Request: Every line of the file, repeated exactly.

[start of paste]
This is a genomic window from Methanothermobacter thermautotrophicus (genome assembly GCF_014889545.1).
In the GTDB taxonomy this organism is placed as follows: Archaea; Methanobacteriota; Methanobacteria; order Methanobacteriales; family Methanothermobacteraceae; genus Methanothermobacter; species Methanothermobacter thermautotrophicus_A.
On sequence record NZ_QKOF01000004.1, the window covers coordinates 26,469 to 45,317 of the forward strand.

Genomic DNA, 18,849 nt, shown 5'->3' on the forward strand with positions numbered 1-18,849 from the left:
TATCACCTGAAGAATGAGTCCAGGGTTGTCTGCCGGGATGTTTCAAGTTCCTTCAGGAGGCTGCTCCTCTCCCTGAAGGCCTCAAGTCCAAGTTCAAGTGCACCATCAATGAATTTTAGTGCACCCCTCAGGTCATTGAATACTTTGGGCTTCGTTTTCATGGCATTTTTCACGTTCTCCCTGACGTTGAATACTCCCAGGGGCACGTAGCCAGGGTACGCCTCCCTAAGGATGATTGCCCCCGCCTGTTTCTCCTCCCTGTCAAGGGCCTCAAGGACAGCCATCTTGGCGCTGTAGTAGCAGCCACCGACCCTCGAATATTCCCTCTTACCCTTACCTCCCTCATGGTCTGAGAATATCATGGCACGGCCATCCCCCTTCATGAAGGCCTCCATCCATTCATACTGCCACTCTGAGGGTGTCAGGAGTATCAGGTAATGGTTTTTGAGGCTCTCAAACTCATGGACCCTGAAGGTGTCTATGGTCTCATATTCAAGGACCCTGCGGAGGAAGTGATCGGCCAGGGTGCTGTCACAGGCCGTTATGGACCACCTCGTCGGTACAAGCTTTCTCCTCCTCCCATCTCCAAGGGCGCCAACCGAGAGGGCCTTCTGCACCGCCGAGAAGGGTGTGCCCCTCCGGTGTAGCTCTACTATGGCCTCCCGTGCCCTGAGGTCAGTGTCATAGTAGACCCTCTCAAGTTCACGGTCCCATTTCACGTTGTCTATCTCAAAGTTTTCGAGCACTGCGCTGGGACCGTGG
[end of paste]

This is a genomic window from Methanothermobacter thermautotrophicus (genome assembly GCF_014889545.1).
In the GTDB taxonomy this organism is placed as follows: Archaea; Methanobacteriota; Methanobacteria; order Methanobacteriales; family Methanothermobacteraceae; genus Methanothermobacter; species Methanothermobacter thermautotrophicus_A.
On sequence record NZ_QKOF01000004.1, the window covers coordinates 26,469 to 45,317 of the forward strand.

Genomic DNA, 18,849 nt, shown 5'->3' on the forward strand with positions numbered 1-18,849 from the left:
TATCACCTGAAGAATGAGTCCAGGGTTGTCTGCCGGGATGTTTCAAGTTCCTTCAGGAGGCTGCTCCTCTCCCTGAAGGCCTCAAGTCCAAGTTCAAGTGCACCATCAATGAATTTTAGTGCACCCCTCAGGTCATTGAATACTTTGGGCTTCGTTTTCATGGCATTTTTCACGTTCTCCCTGACGTTGAATACTCCCAGGGGCACGTAGCCAGGGTACGCCTCCCTAAGGATGATTGCCCCCGCCTGTTTCTCCTCCCTGTCAAGGGCCTCAAGGACAGCCATCTTGGCGCTGTAGTAGCAGCCACCGACCCTCGAATATTCCCTCTTACCCTTACCTCCCTCATGGTCTGAGAATATCATGGCACGGCCATCCCCCTTCATGAAGGCCTCCATCCATTCATACTGCCACTCTGAGGGTGTCAGGAGTATCAGGTAATGGTTTTTGAGGCTCTCAAACTCATGGACCCTGAAGGTGTCTATGGTCTCATATTCAAGGACCCTGCGGAGGAAGTGATCGGCCAGGGTGCTGTCACAGGCCGTTATGGACCACCTCGTCGGTACAAGCTTTCTCCTCCTCCCATCTCCAAGGGCGCCAACCGAGAGGGCCTTCTGCACCGCCGAGAAGGGTGTGCCCCTCCGGTGTAGCTCTACTATGGCCTCCCGTGCCCTGAGGTCAGTGTCATAGTAGACCCTCTCAAGTTCACGGTCCCATTTCACGTTGTCTATCTCAAAGTTTTCGAGCACTGCGCTGGGACCGTGG